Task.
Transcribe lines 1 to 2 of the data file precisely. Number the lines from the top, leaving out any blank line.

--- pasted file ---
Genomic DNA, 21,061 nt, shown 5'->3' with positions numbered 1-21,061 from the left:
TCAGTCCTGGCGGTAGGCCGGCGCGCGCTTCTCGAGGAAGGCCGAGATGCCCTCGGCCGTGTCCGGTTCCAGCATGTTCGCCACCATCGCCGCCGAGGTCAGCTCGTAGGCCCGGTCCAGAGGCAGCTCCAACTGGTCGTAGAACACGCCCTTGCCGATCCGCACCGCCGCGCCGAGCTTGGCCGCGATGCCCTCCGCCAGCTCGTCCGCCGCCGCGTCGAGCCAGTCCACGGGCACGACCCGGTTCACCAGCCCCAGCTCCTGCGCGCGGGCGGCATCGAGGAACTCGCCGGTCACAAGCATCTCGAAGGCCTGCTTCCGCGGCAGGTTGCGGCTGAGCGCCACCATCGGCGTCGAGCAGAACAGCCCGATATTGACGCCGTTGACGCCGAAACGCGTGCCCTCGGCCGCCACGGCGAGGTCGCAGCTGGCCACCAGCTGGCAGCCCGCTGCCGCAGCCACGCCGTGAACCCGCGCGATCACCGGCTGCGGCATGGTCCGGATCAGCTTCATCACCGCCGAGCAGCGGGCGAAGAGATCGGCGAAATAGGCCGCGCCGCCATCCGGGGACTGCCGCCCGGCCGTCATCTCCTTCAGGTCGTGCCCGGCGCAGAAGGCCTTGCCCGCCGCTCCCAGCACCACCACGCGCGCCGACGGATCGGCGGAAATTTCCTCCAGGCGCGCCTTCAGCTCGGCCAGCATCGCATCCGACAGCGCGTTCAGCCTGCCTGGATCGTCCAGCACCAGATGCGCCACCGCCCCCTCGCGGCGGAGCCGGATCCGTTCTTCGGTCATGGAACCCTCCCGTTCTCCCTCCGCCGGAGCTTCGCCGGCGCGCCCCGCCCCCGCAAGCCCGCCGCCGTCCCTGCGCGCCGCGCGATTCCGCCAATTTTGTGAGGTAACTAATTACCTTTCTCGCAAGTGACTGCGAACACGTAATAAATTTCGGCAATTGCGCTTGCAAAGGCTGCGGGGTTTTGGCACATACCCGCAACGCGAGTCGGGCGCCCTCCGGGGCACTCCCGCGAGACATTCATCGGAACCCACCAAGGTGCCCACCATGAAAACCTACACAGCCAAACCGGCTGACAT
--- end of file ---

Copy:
Genomic DNA, 21,061 nt, shown 5'->3' with positions numbered 1-21,061 from the left:
TCAGTCCTGGCGGTAGGCCGGCGCGCGCTTCTCGAGGAAGGCCGAGATGCCCTCGGCCGTGTCCGGTTCCAGCATGTTCGCCACCATCGCCGCCGAGGTCAGCTCGTAGGCCCGGTCCAGAGGCAGCTCCAACTGGTCGTAGAACACGCCCTTGCCGATCCGCACCGCCGCGCCGAGCTTGGCCGCGATGCCCTCCGCCAGCTCGTCCGCCGCCGCGTCGAGCCAGTCCACGGGCACGACCCGGTTCACCAGCCCCAGCTCCTGCGCGCGGGCGGCATCGAGGAACTCGCCGGTCACAAGCATCTCGAAGGCCTGCTTCCGCGGCAGGTTGCGGCTGAGCGCCACCATCGGCGTCGAGCAGAACAGCCCGATATTGACGCCGTTGACGCCGAAACGCGTGCCCTCGGCCGCCACGGCGAGGTCGCAGCTGGCCACCAGCTGGCAGCCCGCTGCCGCAGCCACGCCGTGAACCCGCGCGATCACCGGCTGCGGCATGGTCCGGATCAGCTTCATCACCGCCGAGCAGCGGGCGAAGAGATCGGCGAAATAGGCCGCGCCGCCATCCGGGGACTGCCGCCCGGCCGTCATCTCCTTCAGGTCGTGCCCGGCGCAGAAGGCCTTGCCCGCCGCTCCCAGCACCACCACGCGCGCCGACGGATCGGCGGAAATTTCCTCCAGGCGCGCCTTCAGCTCGGCCAGCATCGCATCCGACAGCGCGTTCAGCCTGCCTGGATCGTCCAGCACCAGATGCGCCACCGCCCCCTCGCGGCGGAGCCGGATCCGTTCTTCGGTCATGGAACCCTCCCGTTCTCCCTCCGCCGGAGCTTCGCCGGCGCGCCCCGCCCCCGCAAGCCCGCCGCCGTCCCTGCGCGCCGCGCGATTCCGCCAATTTTGTGAGGTAACTAATTACCTTTCTCGCAAGTGACTGCGAACACGTAATAAATTTCGGCAATTGCGCTTGCAAAGGCTGCGGGGTTTTGGCACATACCCGCAACGCGAGTCGGGCGCCCTCCGGGGCACTCCCGCGAGACATTCATCGGAACCCACCAAGGTGCCCACCATGAAAACCTACACAGCCAAACCGGCTGACAT